In many families, fathers take pride in receiving remarks regarding their sons such as “He’s a chip off the ol’ block” or “like father like son,” often exalting the sons who have followed in their fathers’ vocational footsteps. In “Digging,” by Seamus Heaney, the speaker describes the quintessential potato farming tradition that his father and grandfather partake in, while the speaker himself observes through a window barrier. Seamus Heaney, through his use of imagery, repetition, and extended metaphors, reveals his feelings in straying away from Irish tradition to follow his own path in writing.
In his poem, Heaney utilizes imagery to further emphasize the speaker’s action in choosing a different job than potato farming. The speaker begins at a windowsill, with a “squat pen” resting “as snug as a gun” in his hand. Heaney’s description connotes a sense of defense, almost as if the narrator sees himself as an old wilderness-survival junkie, sitting on the porch with a gun to defend his property from government officials, but in “Digging,” the speaker defends his choice in jobs.
Later on in the poem, the speaker describes the actions of a potato harvester, who must endure the “cold smell of potato mold [and] the squelch and slap of soggy peat.” Heaney’s images of mold and soggy mud convey the speaker’s true feeling and apprehension toward the sickening, gross environment in which his father and grandfather work.
In the same way, Heaney’s repetition further alludes to the speaker’s need and desire to write.
In the first and last stanzas of the poem, the speaker repeats the same sentence: “Between my finger and my thumb / The squat pen rests.” As a starting point in the poem, the speaker directly jumps to his comfort zone—describing his love for putting pen to paper, yet as an ending note, the narrator reemphasizes his possession of not only the pen, but of his life choices.
Also, Heaney often uses the word “digging” as a separate prepositional phrase during a sentence, reiterating the word to simply give the reader a sense of the mundane life his father is living. There are no adverbs surrounding the word; simply put, the speaker evokes a sense of nothingness that is associated with “digging” a hole in the ground, only to fill said hole with a potato and cover it back up—a menial task for which he has no inclination. Again, Heaney repeats some phrases in order to accentuate his aversion to the job of potato harvesting.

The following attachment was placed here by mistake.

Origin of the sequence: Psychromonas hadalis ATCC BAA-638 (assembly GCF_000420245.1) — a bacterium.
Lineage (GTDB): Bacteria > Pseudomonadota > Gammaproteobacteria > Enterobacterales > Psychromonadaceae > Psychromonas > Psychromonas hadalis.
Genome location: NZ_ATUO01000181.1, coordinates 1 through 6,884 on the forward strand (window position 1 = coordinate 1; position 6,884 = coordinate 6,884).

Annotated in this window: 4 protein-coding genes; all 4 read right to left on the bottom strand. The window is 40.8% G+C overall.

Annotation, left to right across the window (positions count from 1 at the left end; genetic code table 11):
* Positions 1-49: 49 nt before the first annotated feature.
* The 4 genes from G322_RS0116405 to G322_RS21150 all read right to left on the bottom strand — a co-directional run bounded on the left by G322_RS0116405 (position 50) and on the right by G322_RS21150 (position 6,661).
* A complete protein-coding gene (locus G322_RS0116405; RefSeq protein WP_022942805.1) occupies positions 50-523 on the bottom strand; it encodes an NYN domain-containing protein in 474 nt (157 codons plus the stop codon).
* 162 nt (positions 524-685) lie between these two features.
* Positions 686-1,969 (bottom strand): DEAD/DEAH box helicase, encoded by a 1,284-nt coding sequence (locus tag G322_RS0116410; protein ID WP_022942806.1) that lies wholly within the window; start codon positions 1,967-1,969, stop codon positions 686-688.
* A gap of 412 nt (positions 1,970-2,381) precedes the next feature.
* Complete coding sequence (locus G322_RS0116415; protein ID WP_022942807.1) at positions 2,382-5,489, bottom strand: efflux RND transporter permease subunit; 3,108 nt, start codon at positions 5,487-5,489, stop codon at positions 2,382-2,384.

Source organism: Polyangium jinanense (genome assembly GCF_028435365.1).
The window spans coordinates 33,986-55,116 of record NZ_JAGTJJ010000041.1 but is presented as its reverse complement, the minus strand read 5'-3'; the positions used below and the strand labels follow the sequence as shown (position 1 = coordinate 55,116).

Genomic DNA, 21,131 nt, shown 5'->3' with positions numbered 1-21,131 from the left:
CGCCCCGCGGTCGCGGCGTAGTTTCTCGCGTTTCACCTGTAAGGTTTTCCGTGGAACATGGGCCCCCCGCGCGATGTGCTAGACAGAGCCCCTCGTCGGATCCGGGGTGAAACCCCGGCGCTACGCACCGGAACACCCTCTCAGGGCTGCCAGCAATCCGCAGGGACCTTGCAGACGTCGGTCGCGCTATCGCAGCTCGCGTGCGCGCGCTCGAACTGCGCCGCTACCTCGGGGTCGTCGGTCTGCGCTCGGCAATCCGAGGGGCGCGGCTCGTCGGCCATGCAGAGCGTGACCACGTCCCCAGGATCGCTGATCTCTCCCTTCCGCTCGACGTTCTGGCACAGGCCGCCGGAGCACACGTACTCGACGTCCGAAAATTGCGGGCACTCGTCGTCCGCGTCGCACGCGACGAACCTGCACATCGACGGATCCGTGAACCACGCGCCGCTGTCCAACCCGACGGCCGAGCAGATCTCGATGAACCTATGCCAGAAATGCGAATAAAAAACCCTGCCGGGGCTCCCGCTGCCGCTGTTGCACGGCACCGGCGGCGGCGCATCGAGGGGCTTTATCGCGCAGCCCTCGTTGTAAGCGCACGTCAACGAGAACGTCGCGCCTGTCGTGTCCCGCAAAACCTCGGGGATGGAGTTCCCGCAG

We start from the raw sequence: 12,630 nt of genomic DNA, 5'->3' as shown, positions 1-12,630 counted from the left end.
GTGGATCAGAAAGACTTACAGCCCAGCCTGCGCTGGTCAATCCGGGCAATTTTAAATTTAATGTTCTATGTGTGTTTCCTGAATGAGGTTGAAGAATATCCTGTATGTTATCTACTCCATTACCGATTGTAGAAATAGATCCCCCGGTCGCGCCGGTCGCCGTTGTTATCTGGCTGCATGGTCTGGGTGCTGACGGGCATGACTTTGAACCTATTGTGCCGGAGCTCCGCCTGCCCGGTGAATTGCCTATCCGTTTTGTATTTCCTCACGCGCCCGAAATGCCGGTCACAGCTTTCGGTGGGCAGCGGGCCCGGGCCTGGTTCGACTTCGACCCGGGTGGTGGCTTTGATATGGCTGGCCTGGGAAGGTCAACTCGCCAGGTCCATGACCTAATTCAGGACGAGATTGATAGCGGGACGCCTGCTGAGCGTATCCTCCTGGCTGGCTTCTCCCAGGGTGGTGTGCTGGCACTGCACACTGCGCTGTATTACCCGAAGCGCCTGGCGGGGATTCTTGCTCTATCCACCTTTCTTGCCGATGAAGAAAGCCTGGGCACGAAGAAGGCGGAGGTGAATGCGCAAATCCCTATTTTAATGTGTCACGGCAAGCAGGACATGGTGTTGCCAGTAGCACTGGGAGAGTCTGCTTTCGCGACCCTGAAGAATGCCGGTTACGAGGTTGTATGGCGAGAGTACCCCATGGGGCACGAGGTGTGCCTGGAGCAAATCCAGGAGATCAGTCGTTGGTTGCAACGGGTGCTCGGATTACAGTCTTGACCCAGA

Lastly, Heaney implements extended metaphors throughout his poem to subtly convey his feelings towards his father’s tradition. As stated earlier, the repetition of “digging” also connotes a deeper meaning—the speaker, while also observing his father literally dig through the mud and peat, figuratively digs through his memories of his family, recalling the days when he would help his grandfather out in “Toner’s bog.”
In the second to last verse, the speaker alludes to revisiting the past by stating the “living roots awaken in my head.” The roots, although they can refer to the physical roots in the ground, symbolize the narrator’s family roots in potato farming, a culture that is associated with digging into the ground to find food and money in the form of potatoes. In the end, the speaker ends the metaphor of digging, noting he will “dig,” but not with the spade, but with his pen.
Seamus Heaney’s poem “Digging” tells a tale of a man musing about his decision to leave behind family convention. Heaney employs a series of images that convey the speaker’s feelings, repetition to show the narrator’s dislike of potato harvesting, and metaphors to provide an underlying message about tradition. In the end, the speaker is left commenting on the spade, his father and grandfather’s tool of choice, while he himself chooses the pen.
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